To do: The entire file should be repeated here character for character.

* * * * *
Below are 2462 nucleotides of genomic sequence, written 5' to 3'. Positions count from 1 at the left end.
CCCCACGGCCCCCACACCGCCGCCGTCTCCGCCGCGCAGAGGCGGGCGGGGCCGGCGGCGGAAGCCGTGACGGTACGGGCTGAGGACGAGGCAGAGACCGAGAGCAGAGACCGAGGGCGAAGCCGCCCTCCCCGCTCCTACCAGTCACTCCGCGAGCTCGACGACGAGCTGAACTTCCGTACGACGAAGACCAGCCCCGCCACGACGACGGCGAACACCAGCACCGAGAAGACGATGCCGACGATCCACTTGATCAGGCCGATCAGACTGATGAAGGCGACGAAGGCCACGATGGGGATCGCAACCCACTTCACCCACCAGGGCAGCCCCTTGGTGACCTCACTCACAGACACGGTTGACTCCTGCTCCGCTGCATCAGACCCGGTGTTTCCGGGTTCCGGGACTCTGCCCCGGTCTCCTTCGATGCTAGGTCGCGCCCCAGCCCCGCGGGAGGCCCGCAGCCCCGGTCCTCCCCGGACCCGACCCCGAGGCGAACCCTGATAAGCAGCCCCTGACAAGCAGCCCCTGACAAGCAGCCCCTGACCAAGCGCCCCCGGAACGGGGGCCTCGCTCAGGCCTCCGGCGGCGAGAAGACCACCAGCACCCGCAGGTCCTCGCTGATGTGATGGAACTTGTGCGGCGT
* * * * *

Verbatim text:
Below are 2462 nucleotides of genomic sequence, written 5' to 3'. Positions count from 1 at the left end.
CCCCACGGCCCCCACACCGCCGCCGTCTCCGCCGCGCAGAGGCGGGCGGGGCCGGCGGCGGAAGCCGTGACGGTACGGGCTGAGGACGAGGCAGAGACCGAGAGCAGAGACCGAGGGCGAAGCCGCCCTCCCCGCTCCTACCAGTCACTCCGCGAGCTCGACGACGAGCTGAACTTCCGTACGACGAAGACCAGCCCCGCCACGACGACGGCGAACACCAGCACCGAGAAGACGATGCCGACGATCCACTTGATCAGGCCGATCAGACTGATGAAGGCGACGAAGGCCACGATGGGGATCGCAACCCACTTCACCCACCAGGGCAGCCCCTTGGTGACCTCACTCACAGACACGGTTGACTCCTGCTCCGCTGCATCAGACCCGGTGTTTCCGGGTTCCGGGACTCTGCCCCGGTCTCCTTCGATGCTAGGTCGCGCCCCAGCCCCGCGGGAGGCCCGCAGCCCCGGTCCTCCCCGGACCCGACCCCGAGGCGAACCCTGATAAGCAGCCCCTGACAAGCAGCCCCTGACAAGCAGCCCCTGACCAAGCGCCCCCGGAACGGGGGCCTCGCTCAGGCCTCCGGCGGCGAGAAGACCACCAGCACCCGCAGGTCCTCGCTGATGTGATGGAACTTGTGCGGCGT